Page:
So that I don't lose my router logs, I have my Cellspot router configured to send its logs to a Linux computer on my network. I also have the router configured to get its time from the NTP server pool.ntp.org. Both of these features work fine except that when NTP updates occur (hourly, on the hour), the log information is not just routed to the logging computer, it is also broadcast on the console screen of the logging computer, and with each message there is a beep. While once/hour doesn't seem that intrusive, sometimes the update requires several tries before it succeeds (I'm not sure what the cause of that is), so instead of one message & beep per hour, there are 4 or 5 or 7 messages and beeps within a few seconds. It is still not a huge deal, but it's bothersome enough that I am writing about it here, hoping someone knows how to get the broadcasts to stop, and have the router just send the log file entry like it does with every other message getting logged.
And I know it's a long shot, but if I don't ask and someone does have an answer, I'll never know about it, so here it is. Please reply if you have a solution! Thanks.
could it be your linux install catching these log messages and beeping them as if they're happening on the machine?
A log is a log. The router has no control over the machine it is spitting to, so the "spittee" machine is parsing something and thus beeping. I'd check there.
Yep, I'd thought of that, but thus far can't find anything on the Linux box that would cause it. That doesn't mean it's not responsible, just that I can't find it. Any idea why a zillion "kernel:" messages would NOT behave this way, and only "ntp:" messages do?
are you logging the stuff into their own folder (not /logs)?
I'm guessing whatever is parsing the logs finds certain keywords in what's coming out and is sysprinting them to the console (dang my linux lingo is out of date, and I've got a cast on my right arm, so researching more is too intensive -- heck, typing this is..)
If you want all beeping gone, you can disable pcspkr (google 'blacklist pcspkr')
I may have found the answer - haven't had time to check it on my system
yet. Have a look at:
that's about what I was trying to suggest
As it turns out, that was not the answer. As I was reading that page and before I had taken any action based on it, I noticed that the messages seemed to have stopped. I checked a couple of ssh consoles that I had left active overnight, and sure enough, there were no ntp updates being displayed on them! And I verified that the update messages were getting into the log file, so the logging was still functioning, but not being echoed to the console. Here is what apparently did the trick...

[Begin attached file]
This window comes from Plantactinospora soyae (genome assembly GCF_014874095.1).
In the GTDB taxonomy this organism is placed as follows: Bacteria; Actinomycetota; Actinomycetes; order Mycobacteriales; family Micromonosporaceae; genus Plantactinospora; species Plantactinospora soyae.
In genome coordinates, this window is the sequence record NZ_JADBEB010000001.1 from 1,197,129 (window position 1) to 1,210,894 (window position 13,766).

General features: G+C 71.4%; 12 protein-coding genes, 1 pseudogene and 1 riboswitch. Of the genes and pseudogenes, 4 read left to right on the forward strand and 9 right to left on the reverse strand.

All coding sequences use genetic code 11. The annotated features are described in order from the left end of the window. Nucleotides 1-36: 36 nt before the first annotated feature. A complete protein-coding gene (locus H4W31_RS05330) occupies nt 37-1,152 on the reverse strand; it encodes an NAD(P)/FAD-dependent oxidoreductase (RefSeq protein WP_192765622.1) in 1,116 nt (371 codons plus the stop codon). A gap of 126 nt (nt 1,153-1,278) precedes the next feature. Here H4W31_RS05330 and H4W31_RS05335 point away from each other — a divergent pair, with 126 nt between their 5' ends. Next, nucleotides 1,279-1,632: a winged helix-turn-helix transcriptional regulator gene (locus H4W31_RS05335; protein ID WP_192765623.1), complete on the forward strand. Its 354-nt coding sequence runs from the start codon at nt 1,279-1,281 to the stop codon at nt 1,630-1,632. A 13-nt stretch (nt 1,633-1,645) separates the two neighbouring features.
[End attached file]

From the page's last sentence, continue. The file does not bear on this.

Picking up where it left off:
When setting up the linux box to accept the router logs, I entered this into the /etc/rsyslog.conf file:
# Accept log data from Cellspot Router
:fromhost-ip,isequal,"<router's ip>" -?cellspot
This set it up to create a new log file daily - today's is 'cellspot-2015-10-30.txt'. Yesterday I noticed that all the data going into those files was being duplicated in the kern.log file. When looking into the cause of that, I found that I needed to add a line to the rsyslog file:
The &~ tells rsyslog to log the entry in the cellspot file, then stop logging it, i.e. don't put the entry in any other files. I verified right away that the router entries had stopped going into the kernel log file, and apparently that also caused the messages to stop hitting the console. IOW, it was only messages going to kern.log that were echoed to the console, so once that stopped, so did the console messages.
So the bottom line is that you were right to suspect the linux box. Thanks for prodding me to look into it in more depth!
Wow! I posted a rather lengthy reply that was showing as "Being moderated"
or something similar, and after awhile it was deleted! Which is a shame
because it contained the answer (which was not in the link referenced
earlier as it turns out). I'll try a shorter version this time and hope it
The problem was on the syslog server machine, as suspected. In the rsyslog
file where the cellspot logging was configured, I needed to add a line
containing &~ beneath the new lines I had entered. Without this, the
cellspot logs were being duplicated in kern.log, and when the ntp update
messages hit the kern.log file, they were also echoed to the console. I'm
still not sure why they were being echoed to the console, but once they
stopped hitting kern.log, the console messages also stopped.
So, as I stated in my deleted reply, you were right to suspect something
the linux box, and I thank you for prodding me to look deeper into it!
On Fri, Oct 30, 2015 at 1:40 PM, smplyunprdctble <email@example.com>
Whoops, my bad... I thought an earlier reply had been deleted, but I see now that it's still "Currently being moderated". Assuming it (post #6 in this thread) clears moderation and remains, posts 7 and 8 can be removed. Thanks.
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